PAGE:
Referrals – Part 1

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Why Get Referrals Anyway?

“I get all my customers by referrals, mate” is the most common response (or some derivative of it) that I have received, by a long way, from the thousands of business owners I’ve spoken with about their marketing. Indeed, in many cases, it’s the only form of marketing that the business owner has ever known. Often, they have been plodding along happily (in some cases for many years) relying solely on referrals as their source of sales leads and they actually view other forms of marketing with suspicion.

The majority of these same people (who proudly cite their referrals-only ‘strategy’ as something with pride) have neglected (or actively eschewed) other forms of marketing whilst having little or no structure for gathering their referrals. In other words, their entire business development (and therefore their personal wealth and the financial wellbeing of  their dependents) is entirely based upon the erratic and random whims of their clients. In other words, their business-generated wealth is based purely on luck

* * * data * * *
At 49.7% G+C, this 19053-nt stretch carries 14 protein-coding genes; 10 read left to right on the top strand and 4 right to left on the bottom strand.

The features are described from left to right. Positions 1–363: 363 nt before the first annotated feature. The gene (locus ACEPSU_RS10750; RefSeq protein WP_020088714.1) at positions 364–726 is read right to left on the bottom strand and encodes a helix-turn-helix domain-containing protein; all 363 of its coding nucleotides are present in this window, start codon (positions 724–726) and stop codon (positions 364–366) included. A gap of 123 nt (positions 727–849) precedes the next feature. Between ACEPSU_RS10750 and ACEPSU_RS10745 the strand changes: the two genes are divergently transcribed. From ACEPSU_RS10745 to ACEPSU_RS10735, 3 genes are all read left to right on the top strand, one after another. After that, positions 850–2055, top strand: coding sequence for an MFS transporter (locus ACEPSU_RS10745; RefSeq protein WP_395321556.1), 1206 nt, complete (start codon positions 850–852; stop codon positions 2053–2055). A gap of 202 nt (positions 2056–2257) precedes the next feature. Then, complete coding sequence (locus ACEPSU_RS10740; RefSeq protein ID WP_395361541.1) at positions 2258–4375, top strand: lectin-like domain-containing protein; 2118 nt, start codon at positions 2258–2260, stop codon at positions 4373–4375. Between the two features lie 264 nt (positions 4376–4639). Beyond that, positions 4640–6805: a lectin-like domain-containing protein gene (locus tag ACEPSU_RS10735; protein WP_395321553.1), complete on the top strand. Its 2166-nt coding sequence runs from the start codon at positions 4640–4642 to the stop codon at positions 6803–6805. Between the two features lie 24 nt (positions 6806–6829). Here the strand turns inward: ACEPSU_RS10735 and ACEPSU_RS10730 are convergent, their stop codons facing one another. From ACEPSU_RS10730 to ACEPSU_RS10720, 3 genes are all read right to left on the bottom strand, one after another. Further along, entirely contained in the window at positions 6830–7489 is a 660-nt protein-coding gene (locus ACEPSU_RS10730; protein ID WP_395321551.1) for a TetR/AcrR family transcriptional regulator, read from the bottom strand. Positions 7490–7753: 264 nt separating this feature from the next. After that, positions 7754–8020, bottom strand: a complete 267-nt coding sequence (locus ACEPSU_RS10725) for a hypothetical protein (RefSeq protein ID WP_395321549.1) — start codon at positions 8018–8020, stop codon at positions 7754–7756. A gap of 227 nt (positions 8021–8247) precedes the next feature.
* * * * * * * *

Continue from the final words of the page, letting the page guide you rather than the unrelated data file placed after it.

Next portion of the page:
Leaving everything to chance (if you have no control over something then it’s chance) is, by definition, risky. It’s important not to get lulled into a sense of false security by having just one method of generating sales leads which may have worked historically.

Having no proper process in place to deal with referrals is wasteful and kills a lot of opportunities. I’ve often wondered just how much further these people could get (many of whom are nevertheless successful) if they just had a systemised process for acquiring referrals.